Day We Lost the H-Bomb Cold War. Presidio Press, 2009.
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Amazon Best of the Month, April 2009: In 1966, a mid-air collision off the coast of Spain between a fueling tanker and a B2 bomber resulted in a loss of life, strained international relations, and a PR nightmare for the US government. Not only had the crash put innocent civilians at risk from raining debris, but it also produced a much larger problem once the dust had cleared: four hydrogen bombs were now unaccounted for. The Day We Lost the H-Bomb explores an awakening to the realities of a nuclear age. Despite a handful of plutonium-grade foul-ups on our own soil, Americans were seemingly at ease with a burgeoning arsenal of nuclear weaponry. Cold War anxiety over the ever-reaching arm of Communism fueled massive increases in U.S. military spending, yet not enough attention was given to the dangers of an arms race until this fatal accident abroad. --Dave CallananAmazon Exclusive: An Essay by Barbara Moran
Two years ago, on a chilly February morning, I found myself standing on the shore of the Mediterranean Sea. I was wearing a bathing suit, shivering in the cold and feeling like a complete idiot.
It was all Ellen’s fault. A few weeks earlier, before leaving for Spain to research The Day We Lost the H-Bomb, I had had lunch with Ellen Ruppel Shell, a former writing teacher. As we chatted about my upcoming trip, I told her the story of Angier Biddle Duke, the American Ambassador to Spain in 1966. After the United States accidentally dropped four hydrogen bombs near a Spanish village, Duke orchestrated a PR stunt, swimming in the chilly Med to prove that the water wasn’t radioactive.
I mentioned that I was planning to visit the beach where Angie swam. Ellen looked at me and said, “Well, of course you have to swim there, too.” I had to admit she was right. It’s always easier to write about something you’ve experienced firsthand.
Now, here I was on the beach. I had been anxious about the swim, searching for any excuse to get out of it. My translator had mentioned something about a jellyfish invasion of the Mediterranean, which gave me hope. But I had scoped out the beach the previous day and there wasn’t a jellyfish in sight. No people in sight, either. In my few days on the coast I had seen no one in the water and hardly anyone on the beach, just a few pasty Brits and backpackers sprawled on the sand. It was, after all, February.
The next morning I got up at dawn. My plan was to sneak down to the beach without anyone seeing me. The Spanish were used to gringos acting strangely, but a dip in the Med in the middle of winter was surely a bit too far.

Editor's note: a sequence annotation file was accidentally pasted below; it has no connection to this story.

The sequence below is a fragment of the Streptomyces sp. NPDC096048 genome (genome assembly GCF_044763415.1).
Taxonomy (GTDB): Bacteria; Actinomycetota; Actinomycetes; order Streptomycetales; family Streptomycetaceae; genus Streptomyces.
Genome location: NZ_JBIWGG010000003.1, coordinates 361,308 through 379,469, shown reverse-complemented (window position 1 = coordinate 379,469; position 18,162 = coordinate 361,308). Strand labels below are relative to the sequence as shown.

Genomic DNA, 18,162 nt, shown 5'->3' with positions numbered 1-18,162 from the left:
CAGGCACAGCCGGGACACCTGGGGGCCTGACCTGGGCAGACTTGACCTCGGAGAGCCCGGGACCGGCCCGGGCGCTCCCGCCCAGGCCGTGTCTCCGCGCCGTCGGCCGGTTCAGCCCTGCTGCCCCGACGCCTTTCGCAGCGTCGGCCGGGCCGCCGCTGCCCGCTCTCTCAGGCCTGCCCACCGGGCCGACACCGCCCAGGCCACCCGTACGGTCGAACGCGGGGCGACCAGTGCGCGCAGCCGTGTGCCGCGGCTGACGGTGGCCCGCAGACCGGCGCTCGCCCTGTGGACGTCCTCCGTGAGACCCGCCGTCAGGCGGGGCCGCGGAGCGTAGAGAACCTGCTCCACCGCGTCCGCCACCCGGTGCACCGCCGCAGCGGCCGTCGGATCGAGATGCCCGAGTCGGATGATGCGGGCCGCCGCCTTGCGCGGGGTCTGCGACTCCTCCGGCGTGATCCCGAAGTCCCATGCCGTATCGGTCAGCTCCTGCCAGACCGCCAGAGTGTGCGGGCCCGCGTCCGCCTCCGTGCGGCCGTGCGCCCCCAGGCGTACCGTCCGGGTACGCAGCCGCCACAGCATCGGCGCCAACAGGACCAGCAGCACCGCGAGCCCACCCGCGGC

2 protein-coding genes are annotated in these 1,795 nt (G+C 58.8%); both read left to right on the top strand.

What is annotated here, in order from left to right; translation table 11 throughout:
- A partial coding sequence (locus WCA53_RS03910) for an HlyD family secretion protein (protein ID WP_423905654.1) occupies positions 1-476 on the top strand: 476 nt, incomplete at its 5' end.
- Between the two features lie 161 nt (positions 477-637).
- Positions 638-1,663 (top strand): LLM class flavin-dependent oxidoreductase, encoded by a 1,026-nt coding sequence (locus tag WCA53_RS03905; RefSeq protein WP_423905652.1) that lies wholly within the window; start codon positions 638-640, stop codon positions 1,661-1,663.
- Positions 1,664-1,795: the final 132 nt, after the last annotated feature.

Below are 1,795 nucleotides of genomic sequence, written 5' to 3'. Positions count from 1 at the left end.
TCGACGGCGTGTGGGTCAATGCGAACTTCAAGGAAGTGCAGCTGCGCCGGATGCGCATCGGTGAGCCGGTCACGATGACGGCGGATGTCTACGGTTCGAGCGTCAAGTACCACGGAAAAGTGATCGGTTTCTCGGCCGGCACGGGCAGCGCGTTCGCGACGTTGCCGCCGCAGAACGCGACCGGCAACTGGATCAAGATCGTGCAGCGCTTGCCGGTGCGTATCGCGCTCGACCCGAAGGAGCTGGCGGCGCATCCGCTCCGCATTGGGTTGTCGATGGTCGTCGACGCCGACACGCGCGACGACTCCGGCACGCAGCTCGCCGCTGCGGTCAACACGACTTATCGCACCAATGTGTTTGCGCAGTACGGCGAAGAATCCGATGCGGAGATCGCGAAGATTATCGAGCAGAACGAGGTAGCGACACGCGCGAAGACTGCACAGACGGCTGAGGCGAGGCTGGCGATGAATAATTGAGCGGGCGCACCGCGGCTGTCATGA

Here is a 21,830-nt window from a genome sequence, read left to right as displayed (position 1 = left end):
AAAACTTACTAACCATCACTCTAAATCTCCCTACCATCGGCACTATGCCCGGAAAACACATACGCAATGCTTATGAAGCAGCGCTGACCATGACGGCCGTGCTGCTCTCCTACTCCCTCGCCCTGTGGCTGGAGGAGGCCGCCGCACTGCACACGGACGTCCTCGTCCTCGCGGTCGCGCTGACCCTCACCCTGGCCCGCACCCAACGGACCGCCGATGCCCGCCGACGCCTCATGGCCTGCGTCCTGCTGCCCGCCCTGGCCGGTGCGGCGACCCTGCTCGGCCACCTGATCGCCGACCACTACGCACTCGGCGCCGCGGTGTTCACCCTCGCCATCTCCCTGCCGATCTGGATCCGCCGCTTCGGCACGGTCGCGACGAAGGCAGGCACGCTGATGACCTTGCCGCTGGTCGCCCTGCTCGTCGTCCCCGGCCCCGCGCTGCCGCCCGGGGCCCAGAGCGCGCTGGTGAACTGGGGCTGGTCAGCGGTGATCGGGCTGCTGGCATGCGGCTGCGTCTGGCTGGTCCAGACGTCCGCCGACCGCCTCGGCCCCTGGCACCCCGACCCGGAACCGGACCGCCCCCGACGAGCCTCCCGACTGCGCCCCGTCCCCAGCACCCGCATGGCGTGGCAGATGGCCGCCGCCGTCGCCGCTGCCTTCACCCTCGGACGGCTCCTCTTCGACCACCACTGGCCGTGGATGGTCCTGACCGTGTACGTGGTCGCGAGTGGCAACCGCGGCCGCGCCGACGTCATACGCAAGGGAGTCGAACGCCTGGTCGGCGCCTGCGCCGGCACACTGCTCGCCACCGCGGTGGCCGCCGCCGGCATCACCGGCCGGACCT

The beach was deserted, but I noted with alarm that a tour bus was parked beside the road overlooking the ocean. Unlike Angie Duke, my goal was to attract as little attention as possible. I took off my shirt and shorts, and stood on the beach on my bathing suit, cursing Ellen for putting this idea in my head. Where were those jellyfish when I needed them? I wondered if the tour bus was filling with old folks who now had something interesting to look at.
I took my first step in. The water was clear and cold, the bottom soft and pebbled. I took a few more steps, my feet sinking into the sand. There was a steep drop and I was suddenly up to my waist. A quick count of one, two, three and I ducked underwater. I came back up, shook my hair and tasted the salty water on my face. My job was done.
My 30-second dip in the Med, after all my anxiety, was anticlimactic. Angie’s swim was completely the opposite. --Barbara Moran
(Photo © John G. Nikolai)About the Author:
Barbara Moran is an award-winning science journalist who has written for many publications, including New Scientist, Invention & Technology, Technology Review and the Boston Globe. Her television documentary credits include the PBS series Frontline, The American Experience and NOVA, as well as the History and Discovery Channels. A graduate of the University of Notre Dame and Boston University’s graduate program in science and medical reporting, she received a Knight Science Journalism Fellowship at MIT in 2001. She lives in Boston with her husband and son.
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Descripción Presidio Pr, Novato, California, U.S.A., 2009. Hardcover. Estado de conservación: New. Estado de la sobrecubierta: New. 1st Edition. "On January 17, 1966, a U.S. Air Force B-53 bomber exploded over the sleepy Spanish village of Palomares during a routine airborne refueling. The explosion killed seven airmen and scattered the bomber's payload - four unarmed thermonuclear bombs - across miles of coastline." b/w photo insert, Epilogue, Notes, Index. Published $26.00. Nº de ref. de la librería 015766
Descripción Ballantine / Presidio, 2009. No Binding. Estado de conservación: New. Brand new. Pristine. No markings. // shipped securely packed in a sturdy box. 256 pages Publisher: Ecco; 1 edition (January 6, 2009) Language: English ISBN-10: 0061537195 ISBN-13: 978-0061537196 Product Dimensions: 1 x 5.4 x 7.9 inches Shipping Weight: 13.4 ounces. Nº de ref. de la librería 009219
Descripción Presidio Press, 2009. Hardcover. Estado de conservación: New. Never used!. Nº de ref. de la librería P110891419047
Descripción Presidio Press. Hardcover. Estado de conservación: New. 0891419047 New Condition. Nº de ref. de la librería NEW7.0491625